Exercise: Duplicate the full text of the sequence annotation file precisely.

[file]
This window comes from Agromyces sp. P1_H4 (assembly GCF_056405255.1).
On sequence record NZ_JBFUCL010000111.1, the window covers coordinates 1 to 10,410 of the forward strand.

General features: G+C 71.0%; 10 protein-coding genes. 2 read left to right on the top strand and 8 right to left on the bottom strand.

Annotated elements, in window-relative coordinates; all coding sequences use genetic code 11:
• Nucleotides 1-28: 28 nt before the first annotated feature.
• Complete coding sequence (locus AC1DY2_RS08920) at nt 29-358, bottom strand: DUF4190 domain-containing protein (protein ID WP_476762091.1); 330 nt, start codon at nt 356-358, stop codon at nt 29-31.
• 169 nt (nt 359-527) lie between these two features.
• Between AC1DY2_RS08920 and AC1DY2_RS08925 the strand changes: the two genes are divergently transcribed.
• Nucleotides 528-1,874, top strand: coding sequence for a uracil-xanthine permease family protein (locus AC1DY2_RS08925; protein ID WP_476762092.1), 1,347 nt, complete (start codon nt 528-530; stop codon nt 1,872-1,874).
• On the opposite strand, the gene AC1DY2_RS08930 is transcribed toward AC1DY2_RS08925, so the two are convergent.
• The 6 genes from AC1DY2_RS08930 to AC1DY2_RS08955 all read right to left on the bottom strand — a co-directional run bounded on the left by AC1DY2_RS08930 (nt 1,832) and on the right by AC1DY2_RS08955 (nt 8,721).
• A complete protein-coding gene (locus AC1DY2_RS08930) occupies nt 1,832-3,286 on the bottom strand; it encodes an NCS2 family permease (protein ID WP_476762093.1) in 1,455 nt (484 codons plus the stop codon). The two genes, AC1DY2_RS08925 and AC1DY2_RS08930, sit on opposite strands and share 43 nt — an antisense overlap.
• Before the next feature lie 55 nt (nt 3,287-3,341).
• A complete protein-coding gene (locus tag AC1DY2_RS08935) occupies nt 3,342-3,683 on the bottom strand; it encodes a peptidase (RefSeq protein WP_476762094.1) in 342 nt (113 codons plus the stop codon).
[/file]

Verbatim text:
This window comes from Agromyces sp. P1_H4 (assembly GCF_056405255.1).
On sequence record NZ_JBFUCL010000111.1, the window covers coordinates 1 to 10,410 of the forward strand.

General features: G+C 71.0%; 10 protein-coding genes. 2 read left to right on the top strand and 8 right to left on the bottom strand.

Annotated elements, in window-relative coordinates; all coding sequences use genetic code 11:
• Nucleotides 1-28: 28 nt before the first annotated feature.
• Complete coding sequence (locus AC1DY2_RS08920) at nt 29-358, bottom strand: DUF4190 domain-containing protein (protein ID WP_476762091.1); 330 nt, start codon at nt 356-358, stop codon at nt 29-31.
• 169 nt (nt 359-527) lie between these two features.
• Between AC1DY2_RS08920 and AC1DY2_RS08925 the strand changes: the two genes are divergently transcribed.
• Nucleotides 528-1,874, top strand: coding sequence for a uracil-xanthine permease family protein (locus AC1DY2_RS08925; protein ID WP_476762092.1), 1,347 nt, complete (start codon nt 528-530; stop codon nt 1,872-1,874).
• On the opposite strand, the gene AC1DY2_RS08930 is transcribed toward AC1DY2_RS08925, so the two are convergent.
• The 6 genes from AC1DY2_RS08930 to AC1DY2_RS08955 all read right to left on the bottom strand — a co-directional run bounded on the left by AC1DY2_RS08930 (nt 1,832) and on the right by AC1DY2_RS08955 (nt 8,721).
• A complete protein-coding gene (locus AC1DY2_RS08930) occupies nt 1,832-3,286 on the bottom strand; it encodes an NCS2 family permease (protein ID WP_476762093.1) in 1,455 nt (484 codons plus the stop codon). The two genes, AC1DY2_RS08925 and AC1DY2_RS08930, sit on opposite strands and share 43 nt — an antisense overlap.
• Before the next feature lie 55 nt (nt 3,287-3,341).
• A complete protein-coding gene (locus tag AC1DY2_RS08935) occupies nt 3,342-3,683 on the bottom strand; it encodes a peptidase (RefSeq protein WP_476762094.1) in 342 nt (113 codons plus the stop codon).